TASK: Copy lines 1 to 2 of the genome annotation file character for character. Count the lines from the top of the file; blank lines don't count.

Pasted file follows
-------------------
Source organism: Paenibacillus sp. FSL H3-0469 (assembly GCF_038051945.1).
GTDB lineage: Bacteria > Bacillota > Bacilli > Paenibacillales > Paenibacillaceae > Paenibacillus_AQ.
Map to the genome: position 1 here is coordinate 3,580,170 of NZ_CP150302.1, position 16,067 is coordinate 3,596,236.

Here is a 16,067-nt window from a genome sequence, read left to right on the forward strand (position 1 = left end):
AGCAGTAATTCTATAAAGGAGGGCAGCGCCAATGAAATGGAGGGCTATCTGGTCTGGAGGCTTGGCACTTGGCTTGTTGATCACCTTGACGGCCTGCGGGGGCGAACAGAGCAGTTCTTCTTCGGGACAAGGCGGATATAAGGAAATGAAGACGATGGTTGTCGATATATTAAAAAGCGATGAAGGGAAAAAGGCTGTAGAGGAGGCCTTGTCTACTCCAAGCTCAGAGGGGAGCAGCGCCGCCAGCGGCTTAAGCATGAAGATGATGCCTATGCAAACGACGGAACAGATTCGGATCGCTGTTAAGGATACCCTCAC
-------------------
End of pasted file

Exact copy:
Source organism: Paenibacillus sp. FSL H3-0469 (assembly GCF_038051945.1).
GTDB lineage: Bacteria > Bacillota > Bacilli > Paenibacillales > Paenibacillaceae > Paenibacillus_AQ.